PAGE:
We assume in favor of the petitioners, the plaintiffs in error, that their only remedy was under the statute; and we give them the benefit of the doubt in interpreting the decision of the court, so far as to take it to mean that the statutes of Massachusetts authorize the taking of land held as this was with no other compensation than according to the principle laid down. In short, we assume in their favor that the constitutional question is open, and that the case properly is not to be dismissed. But we are of opinion that upon the only possible question before us here the decision was right.
Of course we accept the construction given to the Massachusetts statute by the state court. Maiorano v. Baltimore Ohio R.R. Co., 213 U.S. 268, 272. The only question to be considered is whether when a man's land is taken he is entitled by the Fourteenth Amendment to recover more than the value of it as it stood at the time. For it is to be observed that the petitioners did not merely contend that they were entitled to have the jury consider the chance of getting a release, for whatever it might add to the market value of the land, as the city merely contended that the jury should consider the chance of not getting one. The petitioners contended that they had a right, as matter of law under the Constitution, after the taking was complete and all rights were fixed, to obtain the connivance or concurrence of the dominant owner, and by means of that to enlarge a recovery that otherwise would be limited to a relatively small sum. It might be perfectly clear that the dominant owner never would have released short of a purchase of the dominant estate — in other words, that the servitude must have been maintained in the interest of lands not before the court — but still, according to the contention, by a simple joinder of parties after the taking, the city could be made to pay for a loss of theoretical creation, suffered by no one in fact.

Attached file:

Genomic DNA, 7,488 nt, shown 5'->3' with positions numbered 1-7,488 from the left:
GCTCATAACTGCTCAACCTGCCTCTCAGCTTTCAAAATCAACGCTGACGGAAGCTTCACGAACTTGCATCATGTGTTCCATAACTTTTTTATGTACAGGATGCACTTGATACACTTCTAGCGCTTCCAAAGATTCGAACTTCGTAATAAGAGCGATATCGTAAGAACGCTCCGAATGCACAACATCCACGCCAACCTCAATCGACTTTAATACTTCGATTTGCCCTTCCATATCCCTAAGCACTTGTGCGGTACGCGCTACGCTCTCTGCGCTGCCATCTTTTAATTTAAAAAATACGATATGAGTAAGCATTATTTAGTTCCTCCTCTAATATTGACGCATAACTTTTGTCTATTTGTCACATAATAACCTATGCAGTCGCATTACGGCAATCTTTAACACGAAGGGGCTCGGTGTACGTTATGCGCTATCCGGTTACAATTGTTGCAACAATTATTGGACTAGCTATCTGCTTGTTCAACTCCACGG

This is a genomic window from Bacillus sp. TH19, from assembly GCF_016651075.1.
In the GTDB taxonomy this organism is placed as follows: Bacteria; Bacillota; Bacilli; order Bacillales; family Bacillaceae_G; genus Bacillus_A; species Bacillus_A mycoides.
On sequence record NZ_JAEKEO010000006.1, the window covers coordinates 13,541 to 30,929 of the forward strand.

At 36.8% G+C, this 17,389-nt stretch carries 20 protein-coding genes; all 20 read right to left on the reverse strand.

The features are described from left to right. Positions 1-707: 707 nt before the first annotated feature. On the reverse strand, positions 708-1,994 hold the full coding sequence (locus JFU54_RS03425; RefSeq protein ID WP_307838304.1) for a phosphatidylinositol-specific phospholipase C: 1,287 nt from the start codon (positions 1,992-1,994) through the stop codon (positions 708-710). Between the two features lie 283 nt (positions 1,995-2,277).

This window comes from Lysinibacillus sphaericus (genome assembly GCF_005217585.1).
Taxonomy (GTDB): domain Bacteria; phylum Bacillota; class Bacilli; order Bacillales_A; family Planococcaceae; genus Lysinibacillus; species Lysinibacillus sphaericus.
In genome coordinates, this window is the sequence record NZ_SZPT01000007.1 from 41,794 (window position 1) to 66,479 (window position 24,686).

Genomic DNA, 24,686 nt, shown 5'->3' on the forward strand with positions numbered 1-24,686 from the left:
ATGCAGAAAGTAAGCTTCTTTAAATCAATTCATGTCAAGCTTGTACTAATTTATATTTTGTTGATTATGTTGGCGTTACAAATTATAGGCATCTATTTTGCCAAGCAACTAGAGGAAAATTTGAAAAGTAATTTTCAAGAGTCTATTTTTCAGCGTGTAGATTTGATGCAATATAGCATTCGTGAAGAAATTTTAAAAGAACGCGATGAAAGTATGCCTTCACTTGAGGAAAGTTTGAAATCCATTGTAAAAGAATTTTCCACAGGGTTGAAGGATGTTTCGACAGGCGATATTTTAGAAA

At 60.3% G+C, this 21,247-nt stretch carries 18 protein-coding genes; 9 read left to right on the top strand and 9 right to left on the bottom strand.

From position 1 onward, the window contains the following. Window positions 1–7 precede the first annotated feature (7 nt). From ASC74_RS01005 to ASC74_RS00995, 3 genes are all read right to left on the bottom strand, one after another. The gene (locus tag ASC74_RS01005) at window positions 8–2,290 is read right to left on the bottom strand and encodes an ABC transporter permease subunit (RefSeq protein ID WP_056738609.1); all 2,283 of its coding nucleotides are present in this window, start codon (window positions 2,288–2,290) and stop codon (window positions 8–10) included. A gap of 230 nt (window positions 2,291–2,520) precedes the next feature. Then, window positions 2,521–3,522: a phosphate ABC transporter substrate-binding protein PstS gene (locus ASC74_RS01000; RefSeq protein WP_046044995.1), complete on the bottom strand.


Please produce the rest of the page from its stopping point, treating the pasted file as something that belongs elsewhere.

The statement of the contention seems to us to be enough. It is true that the mere mode of occupation does not necessarily limit the right of an owner's recovery. Boom Co. v. Patterson, 98 U.S. 403, 408. Louisville Nashville R.R. Co. v. Barber Asphalt Co., 197 U.S. 430, 435. But the Constitution does not require a disregard of the mode of ownership — of the state of the title. It does not require a parcel of land to be valued as an unencumbered whole when it is not held as an unencumbered whole. It merely requires that an owner of property taken should be paid for what is taken from him. It deals with persons, not with tracts of land. And the question is what has the owner lost, not what has the taker gained. We regard it as entirely plain that the petitioners were not entitled as matter of law to have the damages estimated as if the land was the sole property of one owner, and therefore are not entitled to $60,000 under their agreement. See Bartlett v. Bangor, 67 Me. 460, 468. Walker v. Manchester, 58 N.H. 438, 441. Gamble v. Philadelphia, 162 Pa. 413. Matter of Adams, 141 N.Y. 297. Olean v. Steyner, 135 N.Y. 341, 346. Crowell v. Beverly, 134 Mass. 98. There is some subordinate criticism under the alternative agreement giving them only $5,000. It is noticed that this was conditioned upon the petitioners not being entitled as just stated, and upon the admissibility of the evidence offered by the city, and upon the substantial correctness of the requests for rulings; and it is said that the evidence was not admissible. It seems to us that the worst objection to it was that it was offered to prove the obvious. But taking the agreement fairly we think it meant only to contrast broadly the position of the two sides, and made the result depend upon which was right.